- I took the time to think in detail about these measures of performance.
- Since I’m working with artifical data, I can compare the performance to the best possible performance: the one that an oracle that knows the data-generating model would reach.

Again, all of this I translate into concise and reusable python code.

### 2.3 Experiments

Finally, I can combine my data-generating mecanism and my measures of performance. This yields several experiments to compare my methods to one-another, and to the performance of an oracle with knowledge of the data-generating process.

I can then:

- observe how tweaking the parameters of the experiments modifies the measures of performance for both algorithms, and the gap between the two,
- play-around with the difficulty of the class. Here, this corresponds to separating the classes more,
- play around with class-imbalance,
- play around with drift between the training dataset and the validation dataset, for example by modifying the proportion of each class in both sets.

Overall, this gave me great confidence in the gains of the tweaked method, and a bit of additional understanding of its strengths.

## 3 Key points

- Statistics / data-science is an applied discipline. Controlled experiments with toy-data can thus be a great way to improve our understanding of our methods.
- This requires using non-trivial data. I believe that a mixture of student distributions is a good starting point. It is critical to avoid cases that are too easy since they might lack some critical features of realistic data, such as:
- outliers / exceptional datapoints,
- ambiguity between classes,
- non-linearity.

- Comparison between methods needs to be quantitative. We should use, if possible, simple and well-established measures of performance. We should understand the statistical relevance of these measures. If possible, we should compare the performance of all methods to the performance of an oracle knowning the data-generating process, since this provides an upper-bound on the performance of any method.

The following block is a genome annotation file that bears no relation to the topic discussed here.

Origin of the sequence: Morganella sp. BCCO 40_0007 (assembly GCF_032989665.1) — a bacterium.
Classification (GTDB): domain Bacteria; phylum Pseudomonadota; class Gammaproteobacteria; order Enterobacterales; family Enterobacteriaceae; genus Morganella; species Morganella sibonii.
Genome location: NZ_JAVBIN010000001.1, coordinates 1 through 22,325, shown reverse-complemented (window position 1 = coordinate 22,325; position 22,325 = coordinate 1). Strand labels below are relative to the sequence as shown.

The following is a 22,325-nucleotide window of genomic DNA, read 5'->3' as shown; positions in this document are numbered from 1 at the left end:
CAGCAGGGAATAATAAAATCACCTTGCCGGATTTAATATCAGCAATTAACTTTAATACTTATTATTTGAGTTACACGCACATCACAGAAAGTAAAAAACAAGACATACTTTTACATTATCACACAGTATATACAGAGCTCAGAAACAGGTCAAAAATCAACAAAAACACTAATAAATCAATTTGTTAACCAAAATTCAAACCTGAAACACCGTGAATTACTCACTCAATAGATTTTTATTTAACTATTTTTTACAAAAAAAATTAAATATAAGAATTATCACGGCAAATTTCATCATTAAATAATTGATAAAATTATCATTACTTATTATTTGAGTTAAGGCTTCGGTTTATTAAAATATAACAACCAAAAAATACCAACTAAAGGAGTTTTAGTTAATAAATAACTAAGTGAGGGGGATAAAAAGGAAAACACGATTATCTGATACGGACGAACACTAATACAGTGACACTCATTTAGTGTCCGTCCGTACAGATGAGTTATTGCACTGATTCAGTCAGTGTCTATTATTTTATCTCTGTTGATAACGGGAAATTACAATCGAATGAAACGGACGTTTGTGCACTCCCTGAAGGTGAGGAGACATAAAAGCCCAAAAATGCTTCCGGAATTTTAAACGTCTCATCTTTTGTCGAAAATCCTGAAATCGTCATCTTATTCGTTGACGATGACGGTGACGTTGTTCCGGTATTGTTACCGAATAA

- This should be supported by high-quality code that is easy to tweak and to reuse. This code should be tested to avoid bugs.

I am a great believer in this approach to statistics / data science, and I hope you can succesfully integrate it in your own work.

## 4 Python project: physical organization

In case you need guidance on this point, here is my default file-structure in a project.

```
project_root/
├─ data/
│ ├─ some_data.csv
├─ scripts/
│ ├─ experiment_1.py
│ ├─ experiment_2.py
│ ├─ experiment_3.py
├─ src/
│ ├─ library_name/
│ │ ├─ __ini__.py
│ │ ├─ file.py
├─ test/
│ ├─ test1.py
├─ .gitignore
├─ pyproject.toml
├─ README.md
```

It’s a very standard structure:

- I’m using the modern
`pyproject.toml`

specification for dependencies and setup, instead of having a`requirements.txt`

file. - data is saved in a separate folder, in a human-readable format. It gets commited as part of the project.
- any generalist function is saved in a python module / library saved under
`src/library_name`

. - any script manipulating these functions to achieve a result (here: run an experiment) is saved under
`scripts`

. - tests (using
`pytest`

) are separately saved under the`tests`

folder. Always write test code.

## 5 Generating a Student mixture

To generate the parameterization of the mixture, for each class:

- I define a list of centers, which roughly draw a tree-shape over the space. Each tree starts at
`0,0`

, which will have an ambiguous class attribution. Each class goes in a different direction. - I sample several (random number between 3 and 6) IID Gaussians centered around each center.
- I give each center a random weight, using a Gamma distribution.

I tweaked the centers and the parameters of the sampling until I was visually satisfied with the result, then saved the mixture parameters in a json file. This makes sure that the mixture is (somewhat) human-readable but, more importantly, that it is machine-readable, can be shared trivially, can be resampled, can be commited to git, etc.

## Footnotes

I know that this is a very ambiguous statement. Data science has several frameworks which define the particular good properties that are interesting. For the present post, I do not wish to go further.↩︎

Not convinced? Then consider deep neural networks. They are, by-far, the largest breakthrough in data science in the last 20 years, and they have been built purely on the back of empirical results.↩︎